Pictures from our visit to the Miffy art installation at the Museumplein in Amsterdam.
Gregory Orr, “The Pond” fromThe Caged Owl: New and Selected Poems(2002: Copper Canyon Press, 2002). http://www.coppercanyonpress.org
They never come back
like lost socks, hair-ties, countless ballpoint pens
Tupperware boxes handed out after parties
for that morning snack, extra mithai, tomorrow’s lunch
Monday night jolted me
A little boy in ‘trash pack’ pyjamas
“You be brave”
“No, you be brave”
“Do you think they will keep you here forever?”
“I will stay forever with you here”
As they placed the oxygen mask
I looked at him
His eyes were like saucers
“Now is not a good time to take a selfie”
Wednesday afternoon and I’m still foggy
Sleep comes and goes
I feel tranquil
You tasty temptress morphine
Clock hands, that’s all I remember, and a coiling blue orchid
Silent stones they call them
Not now, not now, not now
One by one
Pasta, cham-cham, dhokla, crackers, kruidkoeks
These boxes keep showing up at the door
Ringing the bell
Making themselves at home on the sofa
Pouring cups of tea
“Parents interrupt girls twice as often and hold them to stricter politeness norms. Teachers engage boys, who correctly see disruptive speech as a marker of dominant masculinity, more often and more dynamically than girls.”
Soraya L. Chemaly writes about feminism, gender and culture. She writes for the Huffington Post, Feminist Wire, BitchFlicks and Fem2.0 among others.
Last year at the ISA (located in Amstelveen) I bought this second-hand book. The book was last issued from the library in 1995 and they had decided to part with it. I paid very little for it.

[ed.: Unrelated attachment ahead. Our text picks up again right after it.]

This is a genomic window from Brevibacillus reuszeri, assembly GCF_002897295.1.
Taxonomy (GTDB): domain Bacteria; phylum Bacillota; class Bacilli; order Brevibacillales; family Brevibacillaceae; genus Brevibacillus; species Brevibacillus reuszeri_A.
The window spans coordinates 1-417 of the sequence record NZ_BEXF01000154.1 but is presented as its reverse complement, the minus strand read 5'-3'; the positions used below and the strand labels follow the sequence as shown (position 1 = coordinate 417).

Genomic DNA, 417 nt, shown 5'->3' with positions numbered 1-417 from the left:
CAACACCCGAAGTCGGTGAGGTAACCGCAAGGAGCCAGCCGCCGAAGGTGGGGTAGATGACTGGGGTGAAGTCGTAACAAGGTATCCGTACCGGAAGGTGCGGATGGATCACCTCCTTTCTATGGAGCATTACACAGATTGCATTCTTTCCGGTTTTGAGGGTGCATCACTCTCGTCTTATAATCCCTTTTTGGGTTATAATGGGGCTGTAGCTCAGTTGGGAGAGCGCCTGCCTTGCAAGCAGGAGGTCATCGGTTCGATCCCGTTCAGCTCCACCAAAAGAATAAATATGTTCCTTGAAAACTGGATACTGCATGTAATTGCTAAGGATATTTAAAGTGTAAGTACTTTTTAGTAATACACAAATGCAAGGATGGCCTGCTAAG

Firstly, I love botanical drawings. The precision with which they are made is stunning. My pictures veer more towards kawaii, anime, folk art, lacking realism and aiming more for abstraction, exaggeration (not as much as caricature) and sometimes color. Botanicals remains a field I am greatly attracted towards and can not replicate. I love the work of Marjolien Bastin and Beatrix Potter. In my dream house I often imagine a stark plain white wall corridor of botanicals ranging from the Mughal botanicals to the more modern works of Vera Scarth-Johnson, with a Bastin squirrel here and a Potter rabbit there, and at the end of the corridor you would find a cottage garden with a pond and warm welcome corners, and butterflies.
Secondly, what attracted me to this book were the library cards at the back. While studying in Delhi, in school, in college and at the British Council Library I remember using library cards. The stamp on the book a reminder of when the book was due but what I liked reading most (apart from the text) were the several names before me who had read the book, and my name and date there present with the rest, marking my place in the history of that book. When we moved to Dubai in 2004 I got a digitised card to the library and this sojourn with names I did not know ended, well almost, once I found a bus ticket in a book, a postcard in another, my mind trying to weave tales around these forgotten objects. When I chanced upon the website Forgotten Bookmarks imagine my joy and relief that there were other people like me.
I had written earlier about my love-hate relationship with electronic reading devices, I think this might well be one of the reasons the acceptance has been a hard one. Anyhow, I leave you to enjoy the pictures of this book, which has brought me much joy.